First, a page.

Relative key

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Circle of fifths showing major and minor keys
Relative tonic chords on C and A (About this sound Play ).
Chromatic modulation in Bach's Du grosser Schmerzensmann, BWV 300, m. 5-6 (About this sound Play  with half cadence, About this sound Play  with PAC) transitions from FM to its relative minor dm through the inflection of C to C between the second and third chords. Note that this modulation does not require a change of key signature.
Relative major and minor scales on C and a with shared notes connected by lines.

In music, relative keys are the major and minor scales that have the same key signatures. A pair of major and minor scales sharing the same key signature are said to be in a relative relationship.[1][2] The relative minor of a particular major key, or the relative major of a minor key, is the key which has the same key signature but a different tonic; this is as opposed to parallel minor or major, which shares the same tonic (from the Latin relativus, itself from relatus, past participle of referre). Relative keys are closely related keys, the keys between which most modulations occur, in that they differ by no more than one accidental (none in the case of relative keys).[3]

The minor key starts three semitones below its relative major; for example, A minor is three semitones below its relative, C Major.

G major and E minor both have a single sharp in their key signature at F; therefore, E minor is the relative minor of G major, and conversely G major is the relative major of E minor. The tonic of the relative minor is the sixth scale degree of the major scale, while the tonic of the relative major is the third degree of the minor scale.[1] The relative relationship may be visualized through the circle of fifths.[1]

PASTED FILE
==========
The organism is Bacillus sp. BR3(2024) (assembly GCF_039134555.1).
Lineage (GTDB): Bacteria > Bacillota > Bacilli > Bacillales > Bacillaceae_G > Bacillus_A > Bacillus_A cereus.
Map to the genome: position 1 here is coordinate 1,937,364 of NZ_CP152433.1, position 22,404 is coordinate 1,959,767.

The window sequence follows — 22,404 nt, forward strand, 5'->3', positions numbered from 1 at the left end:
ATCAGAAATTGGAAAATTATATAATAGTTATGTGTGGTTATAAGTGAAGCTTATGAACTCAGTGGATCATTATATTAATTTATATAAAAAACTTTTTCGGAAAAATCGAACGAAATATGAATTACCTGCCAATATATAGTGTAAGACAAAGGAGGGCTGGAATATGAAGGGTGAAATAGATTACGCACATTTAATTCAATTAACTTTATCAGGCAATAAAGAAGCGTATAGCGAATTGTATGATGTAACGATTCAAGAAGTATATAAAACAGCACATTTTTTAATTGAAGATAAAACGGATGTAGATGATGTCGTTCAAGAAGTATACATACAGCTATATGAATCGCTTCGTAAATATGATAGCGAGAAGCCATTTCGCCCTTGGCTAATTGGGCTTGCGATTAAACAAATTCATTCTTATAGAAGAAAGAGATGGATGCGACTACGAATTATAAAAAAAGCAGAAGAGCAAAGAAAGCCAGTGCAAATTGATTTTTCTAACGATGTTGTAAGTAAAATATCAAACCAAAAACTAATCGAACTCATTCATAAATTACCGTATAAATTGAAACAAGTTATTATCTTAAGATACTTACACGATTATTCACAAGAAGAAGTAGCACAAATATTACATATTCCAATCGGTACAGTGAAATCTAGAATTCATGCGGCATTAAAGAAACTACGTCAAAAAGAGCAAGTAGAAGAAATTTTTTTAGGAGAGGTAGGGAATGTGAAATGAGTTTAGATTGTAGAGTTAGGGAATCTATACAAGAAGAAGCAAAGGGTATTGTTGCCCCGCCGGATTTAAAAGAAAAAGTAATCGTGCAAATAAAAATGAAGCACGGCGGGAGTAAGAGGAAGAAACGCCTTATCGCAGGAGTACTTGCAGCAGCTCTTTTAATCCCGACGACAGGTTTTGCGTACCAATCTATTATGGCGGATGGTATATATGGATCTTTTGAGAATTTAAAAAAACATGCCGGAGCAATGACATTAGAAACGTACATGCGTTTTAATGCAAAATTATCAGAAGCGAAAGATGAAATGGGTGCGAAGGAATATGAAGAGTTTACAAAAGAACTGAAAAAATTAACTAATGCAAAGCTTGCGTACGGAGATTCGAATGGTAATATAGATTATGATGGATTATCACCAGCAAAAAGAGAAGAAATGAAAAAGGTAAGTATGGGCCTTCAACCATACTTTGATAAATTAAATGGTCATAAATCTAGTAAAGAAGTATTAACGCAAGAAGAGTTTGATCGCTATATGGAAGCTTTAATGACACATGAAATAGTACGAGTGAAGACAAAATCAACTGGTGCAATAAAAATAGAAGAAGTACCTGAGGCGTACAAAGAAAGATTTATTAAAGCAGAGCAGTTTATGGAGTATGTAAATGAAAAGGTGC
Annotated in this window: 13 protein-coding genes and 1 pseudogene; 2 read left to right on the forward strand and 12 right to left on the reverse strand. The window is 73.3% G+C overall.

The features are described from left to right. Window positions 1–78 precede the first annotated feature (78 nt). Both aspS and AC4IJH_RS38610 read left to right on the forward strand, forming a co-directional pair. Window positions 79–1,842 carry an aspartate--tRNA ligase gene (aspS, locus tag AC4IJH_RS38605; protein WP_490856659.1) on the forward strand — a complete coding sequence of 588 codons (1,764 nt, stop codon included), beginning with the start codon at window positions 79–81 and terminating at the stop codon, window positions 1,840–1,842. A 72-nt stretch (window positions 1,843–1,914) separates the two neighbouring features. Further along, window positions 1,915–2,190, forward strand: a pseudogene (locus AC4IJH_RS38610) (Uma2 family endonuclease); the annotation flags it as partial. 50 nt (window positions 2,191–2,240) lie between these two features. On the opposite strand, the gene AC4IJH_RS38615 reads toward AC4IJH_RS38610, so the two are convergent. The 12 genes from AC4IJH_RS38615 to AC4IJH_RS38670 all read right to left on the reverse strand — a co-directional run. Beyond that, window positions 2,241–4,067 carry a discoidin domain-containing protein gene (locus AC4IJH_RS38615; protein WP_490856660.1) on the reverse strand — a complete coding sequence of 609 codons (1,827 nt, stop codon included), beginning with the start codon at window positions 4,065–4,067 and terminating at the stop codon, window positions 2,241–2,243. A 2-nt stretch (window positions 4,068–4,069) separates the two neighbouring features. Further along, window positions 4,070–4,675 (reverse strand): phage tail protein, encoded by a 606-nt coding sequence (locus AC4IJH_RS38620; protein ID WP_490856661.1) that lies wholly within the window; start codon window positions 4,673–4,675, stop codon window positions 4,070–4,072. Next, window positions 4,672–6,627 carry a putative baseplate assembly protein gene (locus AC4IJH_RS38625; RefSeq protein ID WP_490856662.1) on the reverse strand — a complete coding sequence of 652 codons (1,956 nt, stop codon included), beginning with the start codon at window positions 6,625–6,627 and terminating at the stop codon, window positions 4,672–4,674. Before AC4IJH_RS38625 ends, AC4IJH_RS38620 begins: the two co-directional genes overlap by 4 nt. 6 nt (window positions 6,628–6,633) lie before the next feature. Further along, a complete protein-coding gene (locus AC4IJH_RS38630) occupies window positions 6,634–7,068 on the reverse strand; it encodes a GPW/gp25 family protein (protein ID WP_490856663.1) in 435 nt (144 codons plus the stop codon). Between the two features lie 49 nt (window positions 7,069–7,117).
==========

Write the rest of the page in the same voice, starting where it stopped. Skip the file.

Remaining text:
A complete list of relative minor/major pairs in order of the circle of fifths is:

Key signature Major key Minor key
B, E, A, D, G, C, F C major A minor
B, E, A, D, G, C G major E minor
B, E, A, D, G D major B minor
B, E, A, D A major F minor
B, E, A E major C minor
B, E B major G minor
B F major D minor
C major A minor
F G major E minor
F, C D major B minor
F, C, G A major F minor
F, C, G, D E major C minor
F, C, G, D, A B major G minor
F, C, G, D, A, E F major D minor
F, C, G, D, A, E, B C major A minor

Though modulation from the minor to relative major is common in the Classical and Romantic periods, Donald Tovey criticizes the idea that the keys have much in common, stating that, "the so-called 'relative major' is one of five equally direct relations to a minor tonic and the 'relative minor' is one of five to a major tonic. The [most closely related] minor mode of C [major] is not...A minor, but C minor."[4]

Terminology[edit]

Confusingly, the term for "relative key" in German is Paralleltonart, while parallel key is Varianttonart. Similar terminology is used in most Germanic and Slavic languages, but not Romance languages. This is in particular confusing with the term parallel chord, which denotes chords derived from the relative key in English usage.

See also[edit]

References[edit]

  1. ^ a b c Benward & Saker (2003). Music in Theory and Practice, Vol. I, p.33-35. ISBN 978-0-07-294262-0. "A major and a minor scale that have the same key signature are said to be in a relative relationship."
  2. ^ Forte, Allen (1979). Tonal Harmony, p.9. 3rd edition. Holt, Rinehart, and Wilson. ISBN 0-03-020756-8. "The key which shares the same key signature but not the same first degree with another scale is called relative. Thus, the relative of C major is A minor (no sharps or flats in either key signature); the relative major of A minor is C major."
  3. ^ Benward & Saker (2003), p.243.
  4. ^ Goldman, Richard Franco (1977/1965). Harmony in Western Music, p.90. W. W. Norton. ISBN 0-214-66680-8.